High asset divorce affected by new tax code

Posted in High Asset Divorce on February 21, 2018

During the process of ending of a marriage, the two parties will need to settle important financial details. When a separating couple has significant assets between them, alimony payments could be part of the financial settlement of the high asset divorce. A recent change to a long-standing tax policy may have these high-asset couples rushing to divorce before the changes come into effect in California. 

Typically, in a situation in which alimony is considered, one of the former spouses is a high-earner and the other earns less. The person with less income may have chosen to be a stay-at-home parent, or the person could have chosen to work part time or at a job that simply didn’t pay as much. At the time of the divorce, the divorcing couple may negotiate support payments to help maintain one of the spouses in the aftermath of the divorce.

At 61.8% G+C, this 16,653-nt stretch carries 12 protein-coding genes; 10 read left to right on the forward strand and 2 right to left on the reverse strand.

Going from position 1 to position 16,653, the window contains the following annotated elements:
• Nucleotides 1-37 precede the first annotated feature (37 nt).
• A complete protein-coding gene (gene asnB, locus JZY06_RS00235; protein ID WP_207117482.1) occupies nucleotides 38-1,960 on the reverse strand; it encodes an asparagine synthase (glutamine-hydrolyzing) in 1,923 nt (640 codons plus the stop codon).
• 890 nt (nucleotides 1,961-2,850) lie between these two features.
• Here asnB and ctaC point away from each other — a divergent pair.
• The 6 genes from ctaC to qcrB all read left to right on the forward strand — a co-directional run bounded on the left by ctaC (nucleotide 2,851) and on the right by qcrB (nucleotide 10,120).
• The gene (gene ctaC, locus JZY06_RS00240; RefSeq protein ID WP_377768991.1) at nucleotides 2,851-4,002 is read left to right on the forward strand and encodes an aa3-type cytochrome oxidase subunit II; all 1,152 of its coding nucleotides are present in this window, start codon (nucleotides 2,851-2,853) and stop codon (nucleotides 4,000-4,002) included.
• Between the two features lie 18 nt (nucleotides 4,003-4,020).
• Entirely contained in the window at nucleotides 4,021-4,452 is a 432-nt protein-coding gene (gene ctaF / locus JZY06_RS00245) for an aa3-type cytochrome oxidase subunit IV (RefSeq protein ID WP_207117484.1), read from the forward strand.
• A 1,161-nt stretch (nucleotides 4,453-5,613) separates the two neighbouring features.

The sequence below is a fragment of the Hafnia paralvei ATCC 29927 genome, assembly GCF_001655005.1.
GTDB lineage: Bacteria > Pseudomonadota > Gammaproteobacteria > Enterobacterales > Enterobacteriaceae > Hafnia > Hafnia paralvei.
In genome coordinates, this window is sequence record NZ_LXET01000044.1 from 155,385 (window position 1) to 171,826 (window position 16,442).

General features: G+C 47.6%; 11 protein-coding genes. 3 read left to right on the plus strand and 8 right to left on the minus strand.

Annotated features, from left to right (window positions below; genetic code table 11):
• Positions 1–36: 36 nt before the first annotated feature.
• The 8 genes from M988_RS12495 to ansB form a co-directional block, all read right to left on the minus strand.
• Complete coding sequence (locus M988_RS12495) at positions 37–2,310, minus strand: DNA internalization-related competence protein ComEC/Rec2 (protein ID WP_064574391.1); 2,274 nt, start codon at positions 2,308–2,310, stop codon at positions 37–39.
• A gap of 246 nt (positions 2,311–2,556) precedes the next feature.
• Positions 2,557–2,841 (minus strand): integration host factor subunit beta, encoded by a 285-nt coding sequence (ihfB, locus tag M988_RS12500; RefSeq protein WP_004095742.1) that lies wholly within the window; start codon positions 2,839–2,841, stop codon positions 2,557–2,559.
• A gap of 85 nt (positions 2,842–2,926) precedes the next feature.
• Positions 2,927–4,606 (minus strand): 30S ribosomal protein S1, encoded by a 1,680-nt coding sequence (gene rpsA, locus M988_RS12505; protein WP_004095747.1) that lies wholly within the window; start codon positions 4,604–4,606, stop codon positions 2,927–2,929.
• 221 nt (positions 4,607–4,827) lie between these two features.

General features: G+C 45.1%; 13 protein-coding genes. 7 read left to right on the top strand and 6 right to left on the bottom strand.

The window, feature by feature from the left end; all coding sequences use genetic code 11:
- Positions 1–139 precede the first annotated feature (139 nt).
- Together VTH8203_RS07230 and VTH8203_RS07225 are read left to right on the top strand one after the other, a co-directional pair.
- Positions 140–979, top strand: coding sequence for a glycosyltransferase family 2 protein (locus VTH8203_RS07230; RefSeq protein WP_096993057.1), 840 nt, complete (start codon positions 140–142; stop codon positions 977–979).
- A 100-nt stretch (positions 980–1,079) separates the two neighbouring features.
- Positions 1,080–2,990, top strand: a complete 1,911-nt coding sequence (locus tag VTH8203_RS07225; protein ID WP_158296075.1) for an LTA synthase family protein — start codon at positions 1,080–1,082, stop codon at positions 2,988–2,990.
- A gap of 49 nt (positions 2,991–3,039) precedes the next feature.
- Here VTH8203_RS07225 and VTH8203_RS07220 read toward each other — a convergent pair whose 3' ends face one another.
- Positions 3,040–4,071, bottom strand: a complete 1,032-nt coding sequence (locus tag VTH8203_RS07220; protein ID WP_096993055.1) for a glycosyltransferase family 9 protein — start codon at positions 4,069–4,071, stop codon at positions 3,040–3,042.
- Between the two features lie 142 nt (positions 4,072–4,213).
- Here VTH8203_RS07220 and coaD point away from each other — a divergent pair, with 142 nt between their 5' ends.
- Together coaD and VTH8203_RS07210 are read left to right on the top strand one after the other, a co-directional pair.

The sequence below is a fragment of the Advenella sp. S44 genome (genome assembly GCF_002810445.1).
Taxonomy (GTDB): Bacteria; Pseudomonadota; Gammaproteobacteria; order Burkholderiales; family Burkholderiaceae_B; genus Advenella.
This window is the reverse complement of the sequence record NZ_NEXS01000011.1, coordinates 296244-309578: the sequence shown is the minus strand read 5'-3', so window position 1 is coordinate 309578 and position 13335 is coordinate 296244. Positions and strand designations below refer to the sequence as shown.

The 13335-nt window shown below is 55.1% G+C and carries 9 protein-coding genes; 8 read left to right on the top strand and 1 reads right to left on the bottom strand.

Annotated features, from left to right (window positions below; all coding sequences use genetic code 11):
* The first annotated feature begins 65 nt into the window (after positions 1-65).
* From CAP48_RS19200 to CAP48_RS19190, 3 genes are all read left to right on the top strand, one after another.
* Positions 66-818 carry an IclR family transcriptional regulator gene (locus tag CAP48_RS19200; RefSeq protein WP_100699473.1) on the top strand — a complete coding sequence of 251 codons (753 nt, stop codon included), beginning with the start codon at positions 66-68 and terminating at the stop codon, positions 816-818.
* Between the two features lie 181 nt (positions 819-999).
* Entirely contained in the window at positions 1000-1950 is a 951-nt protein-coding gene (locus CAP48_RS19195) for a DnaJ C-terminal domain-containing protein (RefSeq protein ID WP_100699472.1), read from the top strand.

Under the old tax law, these support payments were tax deductible for the person paying the funds, and the person receiving the income was required to claim it on his or her tax return. This arrangement made the payments more affordable for the payer, allowing more generous payments to the recipient. The new tax code will eliminate the tax deduction for the payer, and it will no longer require the recipient to claim the funds. This change, which takes effect in 2019, may have significant impacts on how support payments are settled during the course of a divorce negotiation. 

An individual facing a high asset divorce in which one or both of the individuals own a large amount of assets may be wondering how the up-coming change in the tax code could affect the settlement. He or she may be wondering if it would be advantageous to end the marriage before the change goes into effect. In California, many people with questions about ending a marriage choose to consult with a family law attorney for more guidance on the issue. 

Source: brides.com, “The New Tax Code Might Lead to More Divorces in 2018“, Kimberly Lawson, Feb. 16, 2018